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Aldol Reactions and Aldol-like Reactions

Crossed Aldol Reactions

Fig.1
A crossed aldol reaction.

In a crossed aldol reaction, two different carbonyl compounds are applied. If both carbonyl compounds contain an α hydrogen atom, both may act as electrophilic carbonyl compound, as well as nucleophilic enol or enolate. In addition, each enol may nucleophilically attack the two different carbonyl compounds. As a result, such a crossed aldol reaction yields four different products. Therefore, crossed aldol reactions of this kind are synthetically less valuable. The starting products depicted in the illustration are symmetric ketones. If this were not the case additional products would be possible, due to the problem of regioselectivity.

If a starting product does not contain any α hydrogen atom, the variety of possible products is reduced to two, as this starting product can only act as an electrophilic carbonyl compound, though it cannot act as a nucleophilic enolate. Benzaldehyde, which contains no α hydrogen atoms, is such an aldehyde.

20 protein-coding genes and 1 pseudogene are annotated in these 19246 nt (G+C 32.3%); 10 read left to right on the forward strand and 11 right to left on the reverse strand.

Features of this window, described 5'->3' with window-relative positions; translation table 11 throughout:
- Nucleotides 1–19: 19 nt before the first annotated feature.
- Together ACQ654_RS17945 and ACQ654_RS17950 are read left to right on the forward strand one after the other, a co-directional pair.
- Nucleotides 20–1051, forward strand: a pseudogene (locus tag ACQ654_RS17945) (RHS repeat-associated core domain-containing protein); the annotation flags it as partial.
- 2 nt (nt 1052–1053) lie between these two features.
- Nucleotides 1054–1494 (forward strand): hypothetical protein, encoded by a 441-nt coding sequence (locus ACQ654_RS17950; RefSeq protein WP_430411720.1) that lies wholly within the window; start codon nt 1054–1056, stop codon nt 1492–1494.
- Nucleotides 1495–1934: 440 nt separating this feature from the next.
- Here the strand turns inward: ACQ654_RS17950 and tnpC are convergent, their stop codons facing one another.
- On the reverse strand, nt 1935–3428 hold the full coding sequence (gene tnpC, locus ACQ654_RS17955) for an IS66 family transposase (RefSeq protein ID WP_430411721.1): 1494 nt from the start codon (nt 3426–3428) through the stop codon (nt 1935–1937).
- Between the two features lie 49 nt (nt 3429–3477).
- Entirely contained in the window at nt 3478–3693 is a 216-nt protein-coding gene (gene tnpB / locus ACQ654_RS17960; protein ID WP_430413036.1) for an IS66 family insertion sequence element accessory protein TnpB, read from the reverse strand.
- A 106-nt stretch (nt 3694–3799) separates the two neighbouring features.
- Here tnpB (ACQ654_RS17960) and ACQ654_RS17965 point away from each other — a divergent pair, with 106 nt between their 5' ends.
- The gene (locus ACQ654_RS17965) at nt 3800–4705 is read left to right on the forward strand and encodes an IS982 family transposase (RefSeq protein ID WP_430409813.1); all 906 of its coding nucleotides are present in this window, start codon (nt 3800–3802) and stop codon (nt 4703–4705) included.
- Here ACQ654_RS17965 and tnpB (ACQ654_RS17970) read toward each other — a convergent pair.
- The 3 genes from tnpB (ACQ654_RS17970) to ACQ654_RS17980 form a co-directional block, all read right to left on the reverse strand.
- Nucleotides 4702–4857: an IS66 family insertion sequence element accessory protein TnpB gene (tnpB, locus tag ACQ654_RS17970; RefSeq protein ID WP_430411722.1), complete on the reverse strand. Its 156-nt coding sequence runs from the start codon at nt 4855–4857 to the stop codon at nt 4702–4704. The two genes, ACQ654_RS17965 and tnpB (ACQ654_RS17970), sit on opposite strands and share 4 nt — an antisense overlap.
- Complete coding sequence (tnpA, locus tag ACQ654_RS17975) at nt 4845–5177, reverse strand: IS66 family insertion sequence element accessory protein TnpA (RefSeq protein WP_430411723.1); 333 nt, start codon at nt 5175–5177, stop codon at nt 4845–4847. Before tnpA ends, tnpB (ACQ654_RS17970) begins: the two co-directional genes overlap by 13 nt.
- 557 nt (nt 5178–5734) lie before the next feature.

Fig.2
Claisen-Schmidt reaction.

If benzaldehyde is converted with acetone, for instance, two different products (aside from different stereoisomers) may principally be formed, as acetone may react with benzaldehyde (product "A+B") as well as another acetone molecule (product "A+A"). However, practically speaking, the reaction basically yields product "A+B", as the electrophilicity and, thus, the reactivity of the aldehyde are considerably higher than that of the ketone. The reaction is known as Claisen-Schmidt reaction (after Ludwig Claisen). If tert-butyl methyl ketone is applied in this reaction in place of acetone, only one product is usually obtained, as, due to strong steric interactions, tert-butyl methyl ketone virtually never reacts with any other tert-butyl methyl ketone molecule.

Fig.3
Claisen-Schmidt reaction with tert-butyl methyl ketone.
Fig.4
Stability of enolates.

The product distribution in a crossed aldol reaction, as well as in a "normal" aldol reaction of a unsymmetrical ketone also depends on and can be controlled by the enolates' stabilities. If, for instance, butyl methyl ketone is applied in an aldol reaction, two different enolates are conceivable, as the ketone is asymmetrical. The enolate that contains the higher substituted double bond is relatively more stable than the other one. Thus, the enolate with the terminal double bond is less stable than that with the "internal" double bond. As a result, the product in an aldol condensation is mainly established by the reaction of the more stable enolate. If the less stable enolate with the terminal double bond ought to be the mainly occuring nucleophile, a considerably bulky base, such as lithium diisopropylamide (LDA), must be applied. Due to steric interactions, a sufficiently bulky base tends to abstract the terminal methyl proton.

Exercise

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